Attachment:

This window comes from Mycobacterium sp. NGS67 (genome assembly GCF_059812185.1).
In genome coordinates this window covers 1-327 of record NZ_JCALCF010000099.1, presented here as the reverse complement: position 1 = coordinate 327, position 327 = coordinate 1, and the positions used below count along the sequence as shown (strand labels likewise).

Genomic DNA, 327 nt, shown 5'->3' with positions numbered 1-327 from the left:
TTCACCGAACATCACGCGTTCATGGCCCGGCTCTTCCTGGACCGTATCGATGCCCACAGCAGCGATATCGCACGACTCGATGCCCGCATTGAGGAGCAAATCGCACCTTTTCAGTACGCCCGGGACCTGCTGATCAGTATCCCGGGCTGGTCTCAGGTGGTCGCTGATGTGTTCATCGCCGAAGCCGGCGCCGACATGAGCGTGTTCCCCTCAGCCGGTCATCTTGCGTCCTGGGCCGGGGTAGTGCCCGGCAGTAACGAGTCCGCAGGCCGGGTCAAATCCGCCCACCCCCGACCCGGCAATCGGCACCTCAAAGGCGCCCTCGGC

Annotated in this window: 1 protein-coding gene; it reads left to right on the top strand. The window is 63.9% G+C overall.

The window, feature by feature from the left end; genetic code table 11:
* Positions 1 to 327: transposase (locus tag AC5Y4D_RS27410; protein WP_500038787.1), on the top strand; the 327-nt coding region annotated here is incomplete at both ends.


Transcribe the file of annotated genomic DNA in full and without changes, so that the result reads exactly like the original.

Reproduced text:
This window comes from Mycobacterium sp. NGS67 (genome assembly GCF_059812185.1).
In genome coordinates this window covers 1-327 of record NZ_JCALCF010000099.1, presented here as the reverse complement: position 1 = coordinate 327, position 327 = coordinate 1, and the positions used below count along the sequence as shown (strand labels likewise).

Genomic DNA, 327 nt, shown 5'->3' with positions numbered 1-327 from the left:
TTCACCGAACATCACGCGTTCATGGCCCGGCTCTTCCTGGACCGTATCGATGCCCACAGCAGCGATATCGCACGACTCGATGCCCGCATTGAGGAGCAAATCGCACCTTTTCAGTACGCCCGGGACCTGCTGATCAGTATCCCGGGCTGGTCTCAGGTGGTCGCTGATGTGTTCATCGCCGAAGCCGGCGCCGACATGAGCGTGTTCCCCTCAGCCGGTCATCTTGCGTCCTGGGCCGGGGTAGTGCCCGGCAGTAACGAGTCCGCAGGCCGGGTCAAATCCGCCCACCCCCGACCCGGCAATCGGCACCTCAAAGGCGCCCTCGGC

Annotated in this window: 1 protein-coding gene; it reads left to right on the top strand. The window is 63.9% G+C overall.

The window, feature by feature from the left end; genetic code table 11:
* Positions 1 to 327: transposase (locus tag AC5Y4D_RS27410; protein WP_500038787.1), on the top strand; the 327-nt coding region annotated here is incomplete at both ends.